Another example of Baxter’s misinterpretation is found in his assertion that the world empires revealed to Daniel, in Daniel 2, include the Holy Roman Empire. He sees the succession as Babylon, Medo-Persia, Greece, the Roman Empire, and the Holy Roman Empire. That is not the succession portrayed in Daniel 2. The Roman Empire is followed by an empire of iron mixed with clay–representing the unstable, final world empire of the Antichrist. The proof that this is the last empire of history is found in the fact that this is the empire that is suddenly destroyed by a stone that represents the kingdom of Jesus Christ when He returns.
There is no place in the scenario for the Holy Roman Empire, which was an empire in name only. Baxter tries to insert the Holy Roman Empire because he wants to argue that it is the one that will be revived in the end times, rather than the Roman Empire. And he tries to advance this argument so that he can sustain his contention that the “fatal wound that will be healed,” referred to in Revelation 13:3, is a reference to the Berlin Wall being removed so that Germany (which was the heart of the Holy Roman Empire) could be reunited.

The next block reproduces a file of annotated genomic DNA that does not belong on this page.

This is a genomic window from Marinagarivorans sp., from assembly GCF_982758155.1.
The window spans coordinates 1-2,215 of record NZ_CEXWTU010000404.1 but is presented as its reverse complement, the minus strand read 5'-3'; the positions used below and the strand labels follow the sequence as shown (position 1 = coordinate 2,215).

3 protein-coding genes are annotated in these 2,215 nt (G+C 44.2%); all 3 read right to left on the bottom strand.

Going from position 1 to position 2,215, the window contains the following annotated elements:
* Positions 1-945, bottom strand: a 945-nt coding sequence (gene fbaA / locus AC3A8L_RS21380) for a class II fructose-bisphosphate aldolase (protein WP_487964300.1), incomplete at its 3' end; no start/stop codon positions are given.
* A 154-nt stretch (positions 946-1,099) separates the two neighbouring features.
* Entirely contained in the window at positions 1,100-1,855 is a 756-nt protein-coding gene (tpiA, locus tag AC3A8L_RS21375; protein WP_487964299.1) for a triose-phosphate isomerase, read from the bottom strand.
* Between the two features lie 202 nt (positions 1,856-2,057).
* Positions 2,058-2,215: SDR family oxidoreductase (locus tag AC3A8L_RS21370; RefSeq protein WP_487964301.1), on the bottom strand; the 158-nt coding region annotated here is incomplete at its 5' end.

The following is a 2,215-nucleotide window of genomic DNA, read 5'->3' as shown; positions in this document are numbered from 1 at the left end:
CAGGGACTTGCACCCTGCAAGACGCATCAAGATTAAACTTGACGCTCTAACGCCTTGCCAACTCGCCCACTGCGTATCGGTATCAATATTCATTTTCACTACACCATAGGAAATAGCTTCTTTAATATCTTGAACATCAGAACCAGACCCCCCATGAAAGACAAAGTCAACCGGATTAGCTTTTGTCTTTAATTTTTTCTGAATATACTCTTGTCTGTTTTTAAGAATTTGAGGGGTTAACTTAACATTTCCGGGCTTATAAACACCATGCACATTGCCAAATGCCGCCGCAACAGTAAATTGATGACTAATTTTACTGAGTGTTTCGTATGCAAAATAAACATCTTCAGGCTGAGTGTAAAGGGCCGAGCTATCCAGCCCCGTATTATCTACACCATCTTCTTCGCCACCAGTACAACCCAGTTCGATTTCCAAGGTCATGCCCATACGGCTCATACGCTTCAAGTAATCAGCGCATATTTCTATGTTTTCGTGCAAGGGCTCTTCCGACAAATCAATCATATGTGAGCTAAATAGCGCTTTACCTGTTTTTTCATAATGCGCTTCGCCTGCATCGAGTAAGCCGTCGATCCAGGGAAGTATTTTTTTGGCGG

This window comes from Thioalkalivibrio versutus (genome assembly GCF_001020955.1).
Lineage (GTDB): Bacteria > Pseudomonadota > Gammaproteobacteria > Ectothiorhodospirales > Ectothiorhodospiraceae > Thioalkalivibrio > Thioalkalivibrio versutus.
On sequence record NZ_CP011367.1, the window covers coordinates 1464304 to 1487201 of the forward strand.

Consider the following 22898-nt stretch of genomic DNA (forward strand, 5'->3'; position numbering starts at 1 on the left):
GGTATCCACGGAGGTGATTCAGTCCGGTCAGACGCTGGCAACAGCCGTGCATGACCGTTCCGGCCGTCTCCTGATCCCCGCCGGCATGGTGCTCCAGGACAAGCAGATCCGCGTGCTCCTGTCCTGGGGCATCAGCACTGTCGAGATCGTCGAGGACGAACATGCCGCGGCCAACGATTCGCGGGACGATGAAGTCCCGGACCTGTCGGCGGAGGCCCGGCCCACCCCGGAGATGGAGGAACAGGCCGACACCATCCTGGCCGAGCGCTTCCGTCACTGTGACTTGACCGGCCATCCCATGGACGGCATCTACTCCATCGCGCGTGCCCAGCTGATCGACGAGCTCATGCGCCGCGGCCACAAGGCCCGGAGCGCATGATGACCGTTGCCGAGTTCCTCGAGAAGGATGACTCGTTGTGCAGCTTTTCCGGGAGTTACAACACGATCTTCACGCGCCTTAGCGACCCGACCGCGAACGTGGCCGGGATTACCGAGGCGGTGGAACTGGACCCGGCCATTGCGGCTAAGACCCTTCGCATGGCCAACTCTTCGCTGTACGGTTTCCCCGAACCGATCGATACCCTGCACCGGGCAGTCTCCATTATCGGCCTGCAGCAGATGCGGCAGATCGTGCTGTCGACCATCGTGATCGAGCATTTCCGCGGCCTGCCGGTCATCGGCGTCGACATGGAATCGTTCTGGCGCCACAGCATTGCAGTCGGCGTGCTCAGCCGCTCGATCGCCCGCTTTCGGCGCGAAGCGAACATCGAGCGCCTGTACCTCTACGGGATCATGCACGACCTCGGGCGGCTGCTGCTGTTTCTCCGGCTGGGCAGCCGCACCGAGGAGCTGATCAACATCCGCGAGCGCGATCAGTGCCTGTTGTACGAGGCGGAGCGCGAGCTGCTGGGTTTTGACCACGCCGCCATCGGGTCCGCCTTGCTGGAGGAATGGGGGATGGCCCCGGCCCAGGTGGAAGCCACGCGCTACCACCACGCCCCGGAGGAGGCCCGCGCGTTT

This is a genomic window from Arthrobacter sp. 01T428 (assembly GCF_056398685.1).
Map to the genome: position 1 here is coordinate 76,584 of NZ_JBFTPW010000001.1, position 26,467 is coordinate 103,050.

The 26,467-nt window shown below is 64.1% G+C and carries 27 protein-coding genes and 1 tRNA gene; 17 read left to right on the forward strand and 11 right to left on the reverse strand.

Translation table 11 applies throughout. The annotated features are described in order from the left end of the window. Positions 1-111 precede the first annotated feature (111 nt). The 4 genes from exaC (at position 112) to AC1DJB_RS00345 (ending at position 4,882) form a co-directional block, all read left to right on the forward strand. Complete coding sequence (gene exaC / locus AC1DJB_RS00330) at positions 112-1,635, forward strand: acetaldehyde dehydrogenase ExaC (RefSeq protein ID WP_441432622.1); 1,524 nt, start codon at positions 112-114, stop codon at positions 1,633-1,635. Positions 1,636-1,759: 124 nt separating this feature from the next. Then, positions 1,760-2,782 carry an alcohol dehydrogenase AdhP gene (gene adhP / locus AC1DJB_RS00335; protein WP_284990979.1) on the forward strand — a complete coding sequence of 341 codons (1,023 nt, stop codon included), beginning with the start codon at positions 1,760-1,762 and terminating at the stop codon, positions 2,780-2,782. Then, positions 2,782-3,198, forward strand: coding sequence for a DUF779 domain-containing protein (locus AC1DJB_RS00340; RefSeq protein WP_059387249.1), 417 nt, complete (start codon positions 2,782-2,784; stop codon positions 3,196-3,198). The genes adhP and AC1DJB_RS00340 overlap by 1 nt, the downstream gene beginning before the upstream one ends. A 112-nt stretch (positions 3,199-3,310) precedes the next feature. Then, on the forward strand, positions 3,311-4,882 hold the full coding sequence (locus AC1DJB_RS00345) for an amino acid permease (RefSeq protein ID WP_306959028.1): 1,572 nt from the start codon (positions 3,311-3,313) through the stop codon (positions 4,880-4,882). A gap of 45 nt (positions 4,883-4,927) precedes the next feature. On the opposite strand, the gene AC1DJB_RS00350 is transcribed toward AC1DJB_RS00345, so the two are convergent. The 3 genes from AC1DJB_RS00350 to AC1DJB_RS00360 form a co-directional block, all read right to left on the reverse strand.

Mr. Baxter does further damage to the book of Daniel when he contends that the symbols used in chapter seven refer to Great Britain, Russian, and Germany. Again, this runs contrary to the plain sense meaning of the passage. In Daniel seven, God gives Daniel a vision of the same succession of empires as he was given in chapter two. The difference is that in chapter two they are seen from the viewpoint of Man – as glorious political kingdoms – whereas, in chapter seven they are presented from the viewpoint of God – as ravenous wild beasts.
One of the strangest statements on Mr. Baxter’s website concerns the Rapture. In response to a question about the timing of the Rapture, he says, “Unfortunately, rapture timing debates between brothers in Christ often become divisive, and for this reason, Endtime has chosen to avoid the issue for now.” This non-answer is truly astonishing! Here is a person with an opinion on everything in the prophetic scriptures, yet he chose to “avoid” one of the most important issues!